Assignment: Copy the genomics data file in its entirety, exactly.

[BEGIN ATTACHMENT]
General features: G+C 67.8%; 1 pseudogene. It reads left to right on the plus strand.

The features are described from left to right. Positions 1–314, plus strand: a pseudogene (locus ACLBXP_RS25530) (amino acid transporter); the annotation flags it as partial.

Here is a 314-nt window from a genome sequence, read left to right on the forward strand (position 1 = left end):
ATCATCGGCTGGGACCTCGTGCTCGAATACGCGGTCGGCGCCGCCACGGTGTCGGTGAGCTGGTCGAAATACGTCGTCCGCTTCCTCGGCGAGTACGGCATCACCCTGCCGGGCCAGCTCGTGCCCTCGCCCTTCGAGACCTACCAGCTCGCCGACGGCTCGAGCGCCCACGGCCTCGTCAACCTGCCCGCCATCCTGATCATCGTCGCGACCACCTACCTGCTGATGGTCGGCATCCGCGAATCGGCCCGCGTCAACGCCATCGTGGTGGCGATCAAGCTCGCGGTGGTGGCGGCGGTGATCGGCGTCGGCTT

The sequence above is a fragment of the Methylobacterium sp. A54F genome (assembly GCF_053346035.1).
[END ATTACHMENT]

General features: G+C 67.8%; 1 pseudogene. It reads left to right on the plus strand.

The features are described from left to right. Positions 1–314, plus strand: a pseudogene (locus ACLBXP_RS25530) (amino acid transporter); the annotation flags it as partial.

Here is a 314-nt window from a genome sequence, read left to right on the forward strand (position 1 = left end):
ATCATCGGCTGGGACCTCGTGCTCGAATACGCGGTCGGCGCCGCCACGGTGTCGGTGAGCTGGTCGAAATACGTCGTCCGCTTCCTCGGCGAGTACGGCATCACCCTGCCGGGCCAGCTCGTGCCCTCGCCCTTCGAGACCTACCAGCTCGCCGACGGCTCGAGCGCCCACGGCCTCGTCAACCTGCCCGCCATCCTGATCATCGTCGCGACCACCTACCTGCTGATGGTCGGCATCCGCGAATCGGCCCGCGTCAACGCCATCGTGGTGGCGATCAAGCTCGCGGTGGTGGCGGCGGTGATCGGCGTCGGCTT

The sequence above is a fragment of the Methylobacterium sp. A54F genome (assembly GCF_053346035.1).